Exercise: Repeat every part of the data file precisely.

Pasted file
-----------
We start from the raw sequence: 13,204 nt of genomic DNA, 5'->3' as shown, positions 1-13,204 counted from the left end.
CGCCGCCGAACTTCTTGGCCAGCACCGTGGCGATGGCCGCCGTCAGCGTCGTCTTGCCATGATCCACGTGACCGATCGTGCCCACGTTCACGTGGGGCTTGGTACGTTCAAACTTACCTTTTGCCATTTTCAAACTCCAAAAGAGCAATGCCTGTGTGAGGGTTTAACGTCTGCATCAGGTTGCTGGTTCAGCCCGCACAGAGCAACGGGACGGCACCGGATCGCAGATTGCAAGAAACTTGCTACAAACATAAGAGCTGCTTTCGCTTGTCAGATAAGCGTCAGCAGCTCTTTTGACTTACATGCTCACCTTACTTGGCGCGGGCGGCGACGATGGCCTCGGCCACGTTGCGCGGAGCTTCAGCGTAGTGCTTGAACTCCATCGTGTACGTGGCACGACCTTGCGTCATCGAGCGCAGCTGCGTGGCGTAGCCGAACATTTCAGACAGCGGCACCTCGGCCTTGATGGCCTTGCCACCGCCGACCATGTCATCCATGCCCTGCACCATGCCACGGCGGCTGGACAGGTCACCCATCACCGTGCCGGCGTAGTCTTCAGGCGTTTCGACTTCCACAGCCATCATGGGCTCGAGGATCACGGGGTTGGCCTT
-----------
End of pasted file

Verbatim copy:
We start from the raw sequence: 13,204 nt of genomic DNA, 5'->3' as shown, positions 1-13,204 counted from the left end.
CGCCGCCGAACTTCTTGGCCAGCACCGTGGCGATGGCCGCCGTCAGCGTCGTCTTGCCATGATCCACGTGACCGATCGTGCCCACGTTCACGTGGGGCTTGGTACGTTCAAACTTACCTTTTGCCATTTTCAAACTCCAAAAGAGCAATGCCTGTGTGAGGGTTTAACGTCTGCATCAGGTTGCTGGTTCAGCCCGCACAGAGCAACGGGACGGCACCGGATCGCAGATTGCAAGAAACTTGCTACAAACATAAGAGCTGCTTTCGCTTGTCAGATAAGCGTCAGCAGCTCTTTTGACTTACATGCTCACCTTACTTGGCGCGGGCGGCGACGATGGCCTCGGCCACGTTGCGCGGAGCTTCAGCGTAGTGCTTGAACTCCATCGTGTACGTGGCACGACCTTGCGTCATCGAGCGCAGCTGCGTGGCGTAGCCGAACATTTCAGACAGCGGCACCTCGGCCTTGATGGCCTTGCCACCGCCGACCATGTCATCCATGCCCTGCACCATGCCACGGCGGCTGGACAGGTCACCCATCACCGTGCCGGCGTAGTCTTCAGGCGTTTCGACTTCCACAGCCATCATGGGCTCGAGGATCACGGGGTTGGCCTT